Allocating Resources: Cost/Benefit Analysis

Instructor: Shawn Grimsley

Shawn has a masters of public administration, JD, and a BA in political science.

In a perfect world we can have our cake and eat it too, but the world is not perfect and we often must choose one thing over another. In this lesson, you'll learn about how we can use cost-benefit analysis to make such decisions.

Cost-Benefit Analysis Defined

Brittany is a real estate developer who has just sold an office building she built. Now Brittany needs to decide what her company should pursue next with the profits and other resources of the company, such as its labor and capital equipment. She's looking at making an investment involving a condo conversion in a part of town currently undergoing a period of urban renewal. In order to determine whether to green light the investment, she'll utilize a cost-benefit analysis. A cost-benefit analysis is a means of decision-making where the costs and benefits of a proposed activity or project is assessed and oftentimes compared against alternative choices. Let's take a look at the process by seeing Brittany utilize it.


In order to perform a cost-benefit analysis, all the costs and benefits must be given a common value, which is almost always monetary. It can be difficult to accurately evaluate the cost of more abstract factors such as improved public image or health. For example, how much monetary value would you place on your life when considering the cost of a life-saving surgery? Fortunately for Brittany, the costs and benefits of the proposed real estate development can pretty easily be measured in dollars. Let's take a look at what the typical costs and benefits may be for Brittany if she pursues the project.

Developing real estate includes many different types of costs. Brittany will have to buy the land and the materials to construct the buildings and supporting infrastructure. She'll also have to pay for the labor involved, interest for any loans she takes out to finance the project, and property taxes on the dirt. Other expenses may include marketing costs, architectural fees, building permits, surveying expenses, lending fees, legal fees, and accounting fees. She also needs to consider her costs if the project fails.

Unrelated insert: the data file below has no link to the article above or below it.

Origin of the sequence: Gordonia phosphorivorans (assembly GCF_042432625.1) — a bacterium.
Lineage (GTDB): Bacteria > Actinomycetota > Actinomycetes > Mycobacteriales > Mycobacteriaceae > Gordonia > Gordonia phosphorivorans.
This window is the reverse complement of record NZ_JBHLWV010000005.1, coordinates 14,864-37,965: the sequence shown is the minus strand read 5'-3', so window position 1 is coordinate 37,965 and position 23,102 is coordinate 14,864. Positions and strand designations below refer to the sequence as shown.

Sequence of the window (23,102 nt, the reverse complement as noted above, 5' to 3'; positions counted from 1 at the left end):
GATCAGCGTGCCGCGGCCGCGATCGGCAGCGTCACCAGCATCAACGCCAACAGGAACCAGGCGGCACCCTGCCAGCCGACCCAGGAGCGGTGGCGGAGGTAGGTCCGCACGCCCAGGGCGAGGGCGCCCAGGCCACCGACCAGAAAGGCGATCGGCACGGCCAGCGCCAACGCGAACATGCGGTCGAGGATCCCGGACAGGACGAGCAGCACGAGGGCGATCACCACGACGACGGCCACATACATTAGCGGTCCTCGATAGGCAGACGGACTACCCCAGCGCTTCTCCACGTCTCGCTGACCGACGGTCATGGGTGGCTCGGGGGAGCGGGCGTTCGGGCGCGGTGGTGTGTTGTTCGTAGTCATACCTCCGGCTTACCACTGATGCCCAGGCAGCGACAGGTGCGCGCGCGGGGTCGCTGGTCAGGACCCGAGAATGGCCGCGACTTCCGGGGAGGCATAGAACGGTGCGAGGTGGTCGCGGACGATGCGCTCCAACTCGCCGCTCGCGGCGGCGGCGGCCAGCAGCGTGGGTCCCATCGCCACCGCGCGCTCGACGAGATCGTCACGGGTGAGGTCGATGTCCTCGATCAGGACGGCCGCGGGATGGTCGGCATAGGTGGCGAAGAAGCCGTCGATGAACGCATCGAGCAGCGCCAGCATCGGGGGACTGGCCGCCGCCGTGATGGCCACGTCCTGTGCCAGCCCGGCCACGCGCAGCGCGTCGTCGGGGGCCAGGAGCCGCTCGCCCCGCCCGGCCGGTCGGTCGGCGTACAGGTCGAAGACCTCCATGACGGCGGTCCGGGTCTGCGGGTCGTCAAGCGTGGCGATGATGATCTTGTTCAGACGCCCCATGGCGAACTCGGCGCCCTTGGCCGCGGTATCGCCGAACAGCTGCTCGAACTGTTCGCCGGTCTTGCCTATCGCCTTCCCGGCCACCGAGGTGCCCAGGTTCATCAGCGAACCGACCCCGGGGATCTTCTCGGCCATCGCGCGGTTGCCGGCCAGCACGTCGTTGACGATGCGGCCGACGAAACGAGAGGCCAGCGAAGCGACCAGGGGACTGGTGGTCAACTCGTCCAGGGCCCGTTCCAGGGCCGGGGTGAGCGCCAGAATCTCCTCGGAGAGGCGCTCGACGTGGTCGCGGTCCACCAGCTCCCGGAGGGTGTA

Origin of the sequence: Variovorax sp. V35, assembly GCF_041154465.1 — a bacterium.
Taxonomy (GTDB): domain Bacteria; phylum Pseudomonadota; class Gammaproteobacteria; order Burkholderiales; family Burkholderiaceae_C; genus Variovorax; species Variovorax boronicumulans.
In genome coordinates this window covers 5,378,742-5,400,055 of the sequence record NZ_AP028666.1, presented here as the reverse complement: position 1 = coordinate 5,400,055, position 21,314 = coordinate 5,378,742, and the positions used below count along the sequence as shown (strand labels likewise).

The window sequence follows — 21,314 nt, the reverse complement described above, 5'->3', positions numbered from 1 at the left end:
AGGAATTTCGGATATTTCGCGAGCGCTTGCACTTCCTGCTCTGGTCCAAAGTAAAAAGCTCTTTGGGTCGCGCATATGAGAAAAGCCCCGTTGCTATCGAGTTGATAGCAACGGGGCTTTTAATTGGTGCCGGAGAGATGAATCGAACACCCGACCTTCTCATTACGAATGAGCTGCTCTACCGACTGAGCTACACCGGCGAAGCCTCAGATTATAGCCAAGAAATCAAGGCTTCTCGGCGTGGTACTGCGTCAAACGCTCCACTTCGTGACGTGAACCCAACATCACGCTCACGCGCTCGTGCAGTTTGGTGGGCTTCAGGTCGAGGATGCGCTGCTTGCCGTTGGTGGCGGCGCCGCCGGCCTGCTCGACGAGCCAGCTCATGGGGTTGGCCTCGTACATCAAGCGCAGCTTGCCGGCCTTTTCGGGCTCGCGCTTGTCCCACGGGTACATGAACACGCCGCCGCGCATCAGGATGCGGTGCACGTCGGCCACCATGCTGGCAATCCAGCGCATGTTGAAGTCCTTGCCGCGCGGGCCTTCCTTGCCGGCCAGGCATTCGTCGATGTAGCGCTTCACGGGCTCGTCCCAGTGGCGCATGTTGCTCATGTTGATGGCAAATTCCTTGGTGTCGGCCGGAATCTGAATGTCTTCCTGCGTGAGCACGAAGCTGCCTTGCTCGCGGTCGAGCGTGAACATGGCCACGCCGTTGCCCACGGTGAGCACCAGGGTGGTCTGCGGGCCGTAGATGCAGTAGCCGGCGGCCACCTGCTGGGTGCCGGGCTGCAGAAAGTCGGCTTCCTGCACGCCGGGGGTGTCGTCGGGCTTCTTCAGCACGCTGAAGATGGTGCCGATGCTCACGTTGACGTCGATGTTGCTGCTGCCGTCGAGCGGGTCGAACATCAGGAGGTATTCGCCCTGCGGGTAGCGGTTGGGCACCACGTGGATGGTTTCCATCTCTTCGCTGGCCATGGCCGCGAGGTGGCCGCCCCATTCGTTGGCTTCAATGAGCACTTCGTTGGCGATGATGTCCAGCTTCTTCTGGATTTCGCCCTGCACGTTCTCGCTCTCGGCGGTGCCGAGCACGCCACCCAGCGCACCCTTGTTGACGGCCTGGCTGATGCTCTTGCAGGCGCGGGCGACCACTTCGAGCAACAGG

Brittany must also tally up the benefits that she expects to reap from the proposed development. The biggest and most concrete benefit is simply the return on her investment - the profit that should be realized after deducting all costs of the project. She may also consider other benefits as well, such as the value of an increase in market share or her company's brand and its goodwill.

Rome wasn't built in a day and neither will Brittany's development if she decides to green light it. For projects that may take a significant time to complete, you are well served to take into account the cost of inflation, which is the rate of increase of prices overtime. In most instances, a dollar today is worth more than a dollar is tomorrow. Consequently, it's a good idea to discount the expected profit on a project to present day dollars. For example, a $1,000 profit in three years may only be worth $900 in today's dollars.

How does all this help Brittany make a decision? If the benefits of the project outweigh the costs, then the project is economically viable. Of course, this assumes that there's only one choice: either to proceed with the project or doing nothing, but the real world rarely works that way.

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